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Archive for the ‘Education’ Category

Sitting around the table with Bill Gates

Tuesday, August 23rd, 2011 | Education, Latest News | 2 Comments

You may have noticed that it’s been a while since I last wrote a blog entry. I assure you that my absence from the blogosphere has nothing to do with lack of material. The past month has been a blur of activity, and I’ve been involved in some very interesting things.

At the end of July, I attended the annual National Urban League Conference in Boston. The conference is always a great opportunity to network with colleagues from across the country, get new ideas and be energized, motivated and revived for the mission of the Urban League. I always come back from conference ready to conquer the world.

But, as you may have guessed from the title of my blog, that wasn’t the most exciting thing I’ve participated in of late. During the conference, I had the unbelievable opportunity to spend private time with Bill Gates. Yes, that Bill Gates!

Along with my colleagues from Urban League affiliates from Tennessee and Pennsylvania, 10 of us sat around the table with Bill Gates to talk about education in our states and what we’re doing to bring “Equity and Excellence” to our communities.

Equity and Excellence is an initiative funded by Gates designed to build more effective and impactful advocates for education reform. Remember my blog about attending a conference in Washington, DC aimed at reversing the dropout crisis and closing the achievement gap in minority communities? That conference was part of Equity and Excellence.

When I tell people about my meeting with Bill Gates, two questions generally come up:

1. How did Tennessee get selected?

2. What was it like meeting Bill Gates?

First, the Bill and Melinda Gates Foundation chose Tennessee because our state has demonstrated a willingness to engage in education reform in a significant way as Tennessee was one of the first states selected for Race to the Top. Their Foundation wasn’t looking for states making minor tweaks; they wanted states willing to “change the course of the ocean liner.” Tennessee has demonstrated the political will to make vast institutional changes in how we educate our children. Over time, we should see how those changes help move our state up from its lowly position near the bottom in state-by-state education rankings.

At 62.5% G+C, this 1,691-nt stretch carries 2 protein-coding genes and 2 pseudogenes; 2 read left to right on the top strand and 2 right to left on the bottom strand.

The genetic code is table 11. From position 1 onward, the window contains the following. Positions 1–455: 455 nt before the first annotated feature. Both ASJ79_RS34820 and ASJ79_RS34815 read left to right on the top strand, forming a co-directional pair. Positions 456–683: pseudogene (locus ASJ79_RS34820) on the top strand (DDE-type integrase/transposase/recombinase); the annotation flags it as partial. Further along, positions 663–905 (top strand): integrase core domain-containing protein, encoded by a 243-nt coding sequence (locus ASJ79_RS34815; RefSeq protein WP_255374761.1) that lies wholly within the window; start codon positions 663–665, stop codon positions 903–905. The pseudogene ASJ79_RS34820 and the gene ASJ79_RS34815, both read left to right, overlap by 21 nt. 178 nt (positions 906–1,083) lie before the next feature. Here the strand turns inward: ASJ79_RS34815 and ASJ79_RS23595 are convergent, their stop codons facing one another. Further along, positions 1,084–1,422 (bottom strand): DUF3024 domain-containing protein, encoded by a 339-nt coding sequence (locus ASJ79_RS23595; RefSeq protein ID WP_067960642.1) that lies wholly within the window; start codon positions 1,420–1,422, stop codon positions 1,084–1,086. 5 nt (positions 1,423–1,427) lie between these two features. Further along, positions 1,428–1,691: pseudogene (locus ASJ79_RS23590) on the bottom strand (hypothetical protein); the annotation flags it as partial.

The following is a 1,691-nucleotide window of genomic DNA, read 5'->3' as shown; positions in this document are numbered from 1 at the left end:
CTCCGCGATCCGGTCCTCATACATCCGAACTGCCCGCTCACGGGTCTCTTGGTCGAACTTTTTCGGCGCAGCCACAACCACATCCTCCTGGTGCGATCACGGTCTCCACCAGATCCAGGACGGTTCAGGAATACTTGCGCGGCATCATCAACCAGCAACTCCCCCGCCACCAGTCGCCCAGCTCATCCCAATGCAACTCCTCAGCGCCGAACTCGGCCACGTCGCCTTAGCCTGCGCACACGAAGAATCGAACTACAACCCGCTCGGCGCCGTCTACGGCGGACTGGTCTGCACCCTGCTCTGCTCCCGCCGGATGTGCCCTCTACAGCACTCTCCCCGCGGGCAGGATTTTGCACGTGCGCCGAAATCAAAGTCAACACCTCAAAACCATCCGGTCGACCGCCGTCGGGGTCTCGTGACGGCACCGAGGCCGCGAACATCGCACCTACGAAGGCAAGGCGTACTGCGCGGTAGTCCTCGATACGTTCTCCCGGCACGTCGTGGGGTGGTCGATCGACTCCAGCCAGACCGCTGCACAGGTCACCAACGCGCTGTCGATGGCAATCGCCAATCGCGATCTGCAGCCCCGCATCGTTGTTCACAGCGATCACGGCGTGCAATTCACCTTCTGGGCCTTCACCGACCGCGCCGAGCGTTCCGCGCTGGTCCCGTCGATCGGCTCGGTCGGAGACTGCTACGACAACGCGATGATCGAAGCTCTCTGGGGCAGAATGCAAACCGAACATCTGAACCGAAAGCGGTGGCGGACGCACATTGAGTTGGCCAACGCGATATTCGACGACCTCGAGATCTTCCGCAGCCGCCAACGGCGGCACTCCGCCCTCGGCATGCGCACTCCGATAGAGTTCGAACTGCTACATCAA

As to the second question, meeting Bill Gates was even better than I had hoped. Bill Gates was friendly, humble and engaged. He paid specific interest to each person at the table. When talking with me, he knew the size of Knox County’s student body, its minority population, and the achievement gap of minority students.  He had been well briefed.

Shortly after the conference, Bill Gates sent a letter thanking me for meeting with him. In the letter, he says: “Melinda and I believe education is a civil right; that all students – regardless of race, ethnicity, or where they were born – deserve an education that prepares them for success in the college or career of their choice. The foundation looks forward to continuing this important work, and we are grateful for the National Urban League’s support.”

I’m a firm believer that education reform and academic achievement are about much more than what happens in the classroom. At the Urban League, we have programs in place to engage students of all ages in out of school learning opportunities that we believe will help them perform better in the classroom, make them more likely to go to college, and in the process help our school district meet its performance goals.

There’s a place for everyone to contribute to the education of our children. If you’re trying to find your place, I invite you to join us here at the Urban League.

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Brown v. Board: Is our nation’s education system equal?

Wednesday, July 13th, 2011 | Education | 1 Comment

A word from Phyllis Nichols, Knoxville Area Urban League President and CEO

I recently attended a conference in Washington, DC aimed at reversing the dropout crisis and closing the achievement gap in minority communities. People from throughout the country were there – Hispanic, African American, Asian, Pacific Islanders and Native American. It was an amazing and informative conference that invigorated my enthusiasm for education, shed new light on the common struggle minorities share in the educational arena, and heightened my sense of urgency to do something about the problem.

The U.S. Supreme Court’s landmark Brown v. Board of Education decision in 1954 established that “separate educational facilities are inherently unequal.” Nearly 60 years later, our nation still struggles to carry out the legacy of that decision and ensure that all students receive an equal education.

As I listened to my colleagues across the table, I learned that there is still much work to be done. It was eye opening to see that across the spectrum we shared the common thread of a significant problem. Nationally, graduation rates for students of color and Native students hover near 50 percent, lagging up to 25 percentage points below white students.